This app has some really awesomely executed animations and it’s these that I want to try to reproduce in a Metro app.

I’ll try to keep the animations as simple as possible BUT I expect that in the end I may need to resort to DirectX 3D. Also I plan on taking several posts to complete this, as I will be experimenting with a lot of techniques..

Here’s a video of the animations that I hope to reproduce over the course of several posts..

 

“2 pages” to “Closed” view

So this first post will be an attempt to emulate the “2 pages” view to “closed” view. Please excuse the poorly drawn sketch …

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Right Page

A simple rectangle half the width of the screen aligned to the right. I gave it an off white fill color just so that it can be distinguished from the left side.

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Left Page

A simple rectangle half the width of the screen aligned to the left

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Slider to emulate 2 finger gesture

Because I wanted to make this as simple as possible I am not going to try to get the 2 finger gesture working right now, in it’s place I’ll have a slider that does pretty much what the 2 finger pinch does .

For the slider I will have it slide 1 to 100 in steps of 1.

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The reason we can use a slider to emulate the pinch, is because all we are concerned about with the pinch gesture is the distance between the 2 fingers (index and thumb) over time. So a slider ‘value’ over a min (0) and max (100) will suffice!

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Animation to “Close” the 2 pages like a book

This is the fun bit, we need to animate the 2 pages in a way that looks like a book closing. I can think of several ways to do this BUT for now the simplest is to use a couple of “Transforms” to fake this 3D effect.

I created a storyboard called “sbClosePages” and arbitrarily am going to animate the page close over 2 seconds. It doesn’t matter how long you choose because in the end it will be the slider, or rather the pinch gesture, that will determine the duration of the close.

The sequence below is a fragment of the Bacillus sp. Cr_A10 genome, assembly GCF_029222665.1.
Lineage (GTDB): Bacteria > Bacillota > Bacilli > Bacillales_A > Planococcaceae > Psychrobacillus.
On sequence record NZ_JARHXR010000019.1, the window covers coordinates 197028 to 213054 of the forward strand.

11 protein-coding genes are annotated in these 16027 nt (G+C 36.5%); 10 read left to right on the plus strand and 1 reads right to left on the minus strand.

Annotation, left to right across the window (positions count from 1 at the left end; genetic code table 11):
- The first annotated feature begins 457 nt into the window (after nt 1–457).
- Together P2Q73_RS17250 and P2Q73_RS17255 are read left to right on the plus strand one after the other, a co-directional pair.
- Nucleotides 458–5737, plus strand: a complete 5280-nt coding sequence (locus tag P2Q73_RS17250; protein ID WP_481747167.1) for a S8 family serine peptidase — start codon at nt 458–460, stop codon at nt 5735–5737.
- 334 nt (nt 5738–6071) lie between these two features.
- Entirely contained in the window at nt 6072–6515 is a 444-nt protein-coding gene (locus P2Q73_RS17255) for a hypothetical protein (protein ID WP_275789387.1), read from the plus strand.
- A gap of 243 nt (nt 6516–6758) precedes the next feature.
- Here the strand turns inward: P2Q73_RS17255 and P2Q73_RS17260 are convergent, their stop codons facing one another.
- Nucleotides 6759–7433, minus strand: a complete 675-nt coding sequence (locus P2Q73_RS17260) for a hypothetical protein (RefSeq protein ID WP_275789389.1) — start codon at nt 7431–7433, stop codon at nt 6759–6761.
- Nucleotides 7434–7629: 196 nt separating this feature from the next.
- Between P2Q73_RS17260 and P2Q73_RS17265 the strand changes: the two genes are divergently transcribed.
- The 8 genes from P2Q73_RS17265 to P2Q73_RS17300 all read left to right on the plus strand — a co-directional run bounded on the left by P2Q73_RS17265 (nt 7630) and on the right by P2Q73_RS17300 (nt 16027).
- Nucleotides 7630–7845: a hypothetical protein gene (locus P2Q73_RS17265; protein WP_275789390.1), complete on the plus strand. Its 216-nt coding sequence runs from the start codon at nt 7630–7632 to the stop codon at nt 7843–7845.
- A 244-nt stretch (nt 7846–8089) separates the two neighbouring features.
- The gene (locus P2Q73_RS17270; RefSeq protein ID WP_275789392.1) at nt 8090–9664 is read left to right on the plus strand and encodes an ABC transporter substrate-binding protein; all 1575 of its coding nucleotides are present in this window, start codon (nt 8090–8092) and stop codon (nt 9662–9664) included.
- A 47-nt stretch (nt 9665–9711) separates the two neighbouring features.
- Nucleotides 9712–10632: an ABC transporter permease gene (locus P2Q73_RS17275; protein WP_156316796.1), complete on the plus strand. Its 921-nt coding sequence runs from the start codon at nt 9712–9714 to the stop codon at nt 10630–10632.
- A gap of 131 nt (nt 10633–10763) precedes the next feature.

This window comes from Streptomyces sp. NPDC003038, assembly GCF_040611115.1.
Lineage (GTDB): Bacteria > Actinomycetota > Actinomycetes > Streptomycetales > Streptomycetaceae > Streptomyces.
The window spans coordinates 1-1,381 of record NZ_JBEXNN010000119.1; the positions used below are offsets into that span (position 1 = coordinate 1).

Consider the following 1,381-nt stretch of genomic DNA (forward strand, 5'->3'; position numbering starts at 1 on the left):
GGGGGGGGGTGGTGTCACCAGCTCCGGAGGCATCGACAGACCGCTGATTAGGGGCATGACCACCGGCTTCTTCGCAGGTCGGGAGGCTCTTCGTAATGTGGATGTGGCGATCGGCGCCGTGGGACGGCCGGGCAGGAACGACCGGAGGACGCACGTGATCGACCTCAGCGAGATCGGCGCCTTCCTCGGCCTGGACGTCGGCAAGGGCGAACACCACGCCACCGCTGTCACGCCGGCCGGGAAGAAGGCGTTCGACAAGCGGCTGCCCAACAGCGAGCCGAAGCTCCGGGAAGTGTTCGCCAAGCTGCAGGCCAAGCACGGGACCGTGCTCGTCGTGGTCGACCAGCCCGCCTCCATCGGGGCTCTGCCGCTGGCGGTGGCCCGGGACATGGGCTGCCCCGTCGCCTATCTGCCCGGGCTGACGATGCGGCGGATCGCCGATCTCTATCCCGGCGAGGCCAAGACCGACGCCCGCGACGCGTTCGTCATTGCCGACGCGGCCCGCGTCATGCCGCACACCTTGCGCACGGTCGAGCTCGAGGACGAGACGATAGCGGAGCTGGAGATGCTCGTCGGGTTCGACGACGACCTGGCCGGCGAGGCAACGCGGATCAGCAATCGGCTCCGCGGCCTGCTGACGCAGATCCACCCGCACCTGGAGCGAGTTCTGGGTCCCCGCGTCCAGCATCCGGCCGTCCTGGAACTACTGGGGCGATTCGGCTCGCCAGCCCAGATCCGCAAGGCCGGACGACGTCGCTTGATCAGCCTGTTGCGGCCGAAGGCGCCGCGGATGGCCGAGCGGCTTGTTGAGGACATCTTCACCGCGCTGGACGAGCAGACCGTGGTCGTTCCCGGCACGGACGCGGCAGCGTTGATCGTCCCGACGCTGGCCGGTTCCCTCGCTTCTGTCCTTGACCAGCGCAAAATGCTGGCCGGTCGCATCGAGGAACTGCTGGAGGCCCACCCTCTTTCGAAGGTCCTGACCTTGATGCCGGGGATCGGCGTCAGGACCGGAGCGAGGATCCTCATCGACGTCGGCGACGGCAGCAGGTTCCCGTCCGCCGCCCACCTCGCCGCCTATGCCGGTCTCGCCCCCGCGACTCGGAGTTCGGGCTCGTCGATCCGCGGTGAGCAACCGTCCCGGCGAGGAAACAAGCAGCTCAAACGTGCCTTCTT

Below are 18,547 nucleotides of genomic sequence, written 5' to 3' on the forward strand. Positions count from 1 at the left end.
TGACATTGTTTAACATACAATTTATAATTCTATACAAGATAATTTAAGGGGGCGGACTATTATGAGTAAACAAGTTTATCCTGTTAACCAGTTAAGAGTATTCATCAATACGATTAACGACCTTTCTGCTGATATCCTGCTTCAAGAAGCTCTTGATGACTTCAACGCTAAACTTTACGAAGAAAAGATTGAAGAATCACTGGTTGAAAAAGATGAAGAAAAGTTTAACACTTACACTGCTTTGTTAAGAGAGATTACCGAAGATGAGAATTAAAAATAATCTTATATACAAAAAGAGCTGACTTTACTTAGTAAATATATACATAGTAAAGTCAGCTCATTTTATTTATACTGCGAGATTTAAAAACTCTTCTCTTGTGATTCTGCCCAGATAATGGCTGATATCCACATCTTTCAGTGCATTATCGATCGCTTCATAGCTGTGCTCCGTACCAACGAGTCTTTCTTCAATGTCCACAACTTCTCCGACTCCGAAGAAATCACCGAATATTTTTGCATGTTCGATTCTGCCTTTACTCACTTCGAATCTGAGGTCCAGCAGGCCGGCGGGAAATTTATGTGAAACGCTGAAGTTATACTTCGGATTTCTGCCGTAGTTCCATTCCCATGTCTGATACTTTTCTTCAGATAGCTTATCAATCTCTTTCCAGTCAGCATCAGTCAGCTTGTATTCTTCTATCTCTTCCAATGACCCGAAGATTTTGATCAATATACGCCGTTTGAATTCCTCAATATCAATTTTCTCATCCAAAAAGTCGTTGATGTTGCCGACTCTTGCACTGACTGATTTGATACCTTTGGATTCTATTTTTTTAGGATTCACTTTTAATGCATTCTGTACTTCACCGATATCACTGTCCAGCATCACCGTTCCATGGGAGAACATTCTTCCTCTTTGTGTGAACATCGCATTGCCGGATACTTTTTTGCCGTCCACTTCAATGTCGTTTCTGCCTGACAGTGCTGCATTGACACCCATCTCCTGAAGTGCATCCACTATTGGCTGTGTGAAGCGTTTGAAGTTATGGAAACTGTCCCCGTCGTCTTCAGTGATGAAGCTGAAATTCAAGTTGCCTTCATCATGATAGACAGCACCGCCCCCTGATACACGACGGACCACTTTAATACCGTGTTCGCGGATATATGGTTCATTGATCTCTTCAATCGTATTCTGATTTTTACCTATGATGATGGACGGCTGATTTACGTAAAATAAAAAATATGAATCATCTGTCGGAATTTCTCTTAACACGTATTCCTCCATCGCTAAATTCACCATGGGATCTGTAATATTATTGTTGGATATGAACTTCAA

Lets start with the RIGHT PAGE :

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What you’ll notice is that to get a nice page close effect you can use a combination of RenderTransform (scale, translate) and Projection (RotationY). I achieved this by simply trial and error in blend, sliding figures around to achieve the desired interaction.

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The LEFT PAGE is exactly the same BUT the values for the transforms may be opposite as the pages are moving in opposite directions. It really is all about trial and error and visually experiencing the interaction. Blend is awesome for things like this, trying to do this in code or via numbers (no visual) would be very very difficult!

I’m not going to include every snapshot of the left page BUT if you want just look at the demo code to see the actual figures and screens.

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What you’ll notice is that for the left page I needed to set the projections ‘CenterOfOrigin’ to achieve my desired effect, this again was a trial and error thing that would be near impossible to do if it wasn’t visual. Blend makes some things so simple that would normally be virtually impossible!

And the reason I needed to set the CenterOfOrigin is because I needed the right side of the ‘LeftPage’ to be the one that stays stationary during the animation.

Hooking up the slider to the storyboard

The last step is to run the storyboard in response to a gesture, in our case it is a slider that mimics a pinch.

First step is to wire up the sliders ValueChanged event.

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Basically as we slide we want to set the storyboard to something between 0 and 2 seconds. Remember that the 2 seconds is the duration of the animation we defined above. The slider can move between 0 and 100, so if it moves to 50% then we want the storyboard to move 50% as well, which is 50% of 2 seconds = 1 second.